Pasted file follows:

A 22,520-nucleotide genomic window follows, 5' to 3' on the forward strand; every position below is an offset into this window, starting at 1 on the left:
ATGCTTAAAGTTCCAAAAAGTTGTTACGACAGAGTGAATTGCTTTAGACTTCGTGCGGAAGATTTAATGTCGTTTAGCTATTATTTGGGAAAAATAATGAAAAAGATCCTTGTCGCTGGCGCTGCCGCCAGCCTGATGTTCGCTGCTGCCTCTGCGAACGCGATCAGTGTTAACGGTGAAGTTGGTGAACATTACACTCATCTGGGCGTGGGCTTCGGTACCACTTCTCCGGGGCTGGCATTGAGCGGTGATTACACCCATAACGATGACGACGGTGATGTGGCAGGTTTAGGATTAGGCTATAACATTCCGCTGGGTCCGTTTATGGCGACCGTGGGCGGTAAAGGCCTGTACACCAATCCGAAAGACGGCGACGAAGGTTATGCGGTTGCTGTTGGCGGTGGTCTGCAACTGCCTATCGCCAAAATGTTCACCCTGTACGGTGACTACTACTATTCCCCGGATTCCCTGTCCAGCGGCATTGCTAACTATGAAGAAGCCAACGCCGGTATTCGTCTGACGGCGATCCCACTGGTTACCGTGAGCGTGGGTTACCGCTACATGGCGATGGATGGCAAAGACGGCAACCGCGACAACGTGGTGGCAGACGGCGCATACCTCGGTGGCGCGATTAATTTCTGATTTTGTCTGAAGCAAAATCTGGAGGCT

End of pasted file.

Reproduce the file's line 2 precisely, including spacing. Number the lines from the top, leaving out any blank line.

ATGCTTAAAGTTCCAAAAAGTTGTTACGACAGAGTGAATTGCTTTAGACTTCGTGCGGAAGATTTAATGTCGTTTAGCTATTATTTGGGAAAAATAATGAAAAAGATCCTTGTCGCTGGCGCTGCCGCCAGCCTGATGTTCGCTGCTGCCTCTGCGAACGCGATCAGTGTTAACGGTGAAGTTGGTGAACATTACACTCATCTGGGCGTGGGCTTCGGTACCACTTCTCCGGGGCTGGCATTGAGCGGTGATTACACCCATAACGATGACGACGGTGATGTGGCAGGTTTAGGATTAGGCTATAACATTCCGCTGGGTCCGTTTATGGCGACCGTGGGCGGTAAAGGCCTGTACACCAATCCGAAAGACGGCGACGAAGGTTATGCGGTTGCTGTTGGCGGTGGTCTGCAACTGCCTATCGCCAAAATGTTCACCCTGTACGGTGACTACTACTATTCCCCGGATTCCCTGTCCAGCGGCATTGCTAACTATGAAGAAGCCAACGCCGGTATTCGTCTGACGGCGATCCCACTGGTTACCGTGAGCGTGGGTTACCGCTACATGGCGATGGATGGCAAAGACGGCAACCGCGACAACGTGGTGGCAGACGGCGCATACCTCGGTGGCGCGATTAATTTCTGATTTTGTCTGAAGCAAAATCTGGAGGCT